Highlighting players who made impressive college ultimate debuts this fall, whether they joined their teams in 2020 or just this academic year.
January 26, 2022 by Olivia Alongi and Jenna Weiner in Awards with 0 comments
Ultiworld’s 2021 College Awards are presented by the National Ultimate Training Camp; all opinions are those of the author(s). NUTC helps young players become better athletes and community members.
Each year, Ultiworld presents our annual College Awards. While the 2021 college season certainly wasn’t typical with its abbreviated regular season and the first to host a fall Championship Series, we still want to celebrate and honor the tremendous performances we saw.
The Rookie of the Year award recognizes players who impressed in their first college ultimate seasons. Typically reserved for freshmen (or the occasional first-year ultimate player who joined the sport later in their college career), we have temporarily expanded the eligibility for this award due to the lack of an intercollegiate competitive season during the 2020-2021 academic year. Consequently, this year’s “rookie” class includes players who joined their teams before the fall 2021 semester, but haven’t been seen in competition before, as well as players in their first-ever year of college ultimate. As in any year, whether they come to the college game from years of youth experience, a background in other sports, or none of the above, these players made debuts to remember in high-level college play.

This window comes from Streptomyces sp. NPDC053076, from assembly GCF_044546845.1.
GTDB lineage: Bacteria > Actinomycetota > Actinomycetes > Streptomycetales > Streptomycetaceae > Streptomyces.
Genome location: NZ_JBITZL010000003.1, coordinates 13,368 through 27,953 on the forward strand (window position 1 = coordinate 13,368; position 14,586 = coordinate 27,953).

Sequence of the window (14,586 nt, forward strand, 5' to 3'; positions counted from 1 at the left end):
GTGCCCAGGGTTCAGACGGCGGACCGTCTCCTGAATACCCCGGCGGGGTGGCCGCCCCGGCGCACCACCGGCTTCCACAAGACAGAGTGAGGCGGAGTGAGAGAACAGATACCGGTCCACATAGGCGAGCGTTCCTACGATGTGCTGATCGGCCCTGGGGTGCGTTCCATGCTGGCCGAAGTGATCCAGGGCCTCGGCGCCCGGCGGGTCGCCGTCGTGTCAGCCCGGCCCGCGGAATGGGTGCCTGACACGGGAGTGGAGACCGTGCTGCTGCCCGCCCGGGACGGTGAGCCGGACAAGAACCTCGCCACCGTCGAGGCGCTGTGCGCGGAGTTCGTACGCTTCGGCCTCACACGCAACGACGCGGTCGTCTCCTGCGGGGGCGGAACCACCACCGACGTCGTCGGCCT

- Player of the Year
- Offensive Player of the Year Award
- Defensive Player of the Year Award
- Breakout Player of the Year Award
- Rookie of the Year Award
- Coach of the Year Award
- All-American First Team
- All-American Second Team
D-I Women’s 2021 Rookie Of The Year
Tori Gray (Carleton)
Tori Gray knows how to play the long game of ultimate. Before, during, and after Carleton‘s semifinal matchup with Washington, Gray made it a point to center her mind and body to prepare. Before stepping out on the field to play, Gray picked a spot on the sideline, focused in, and did some yoga. Then again, before she returned to the field after a scary collision, she flowed through some poses. After the clock wound down and the final score reflected how close the game was, Gray took a seat at midfield to reflect, capping the end to an incredible tournament for her, even if it was somewhat disappointing for her team. That level of focus and calm was evident throughout her play in Norco, harnessing her competitive fire and delivering production far beyond what is typically expected of a rookie.
Throughout the weekend, Tori Gray’s suffocating defense gave her team loads of opportunities to tally breaks, earning turns with her tactical positioning rather than simply waiting for the opposition to turf throws into the dirt. She made the most of every possession and worked to ensure they paid off. In every game Carleton played, Gray was one of the fastest players on the field, throwing such perfectly timed cuts that if you’d glance up at the hypnotizing scenery for even just a second, you’d lose sight of her in the dust. Passionate player for sure.
It takes a special player to land on two different awards podiums in one season, let alone for a player in their first real season with their team. That Gray earned that distinction and put up an easy four goals and five blocks in Syzygy’s bracket games speaks to her talent and growth potential. At still just 19, expect her continue to grow and become a leader of the reshaping Carleton team in seasons to come.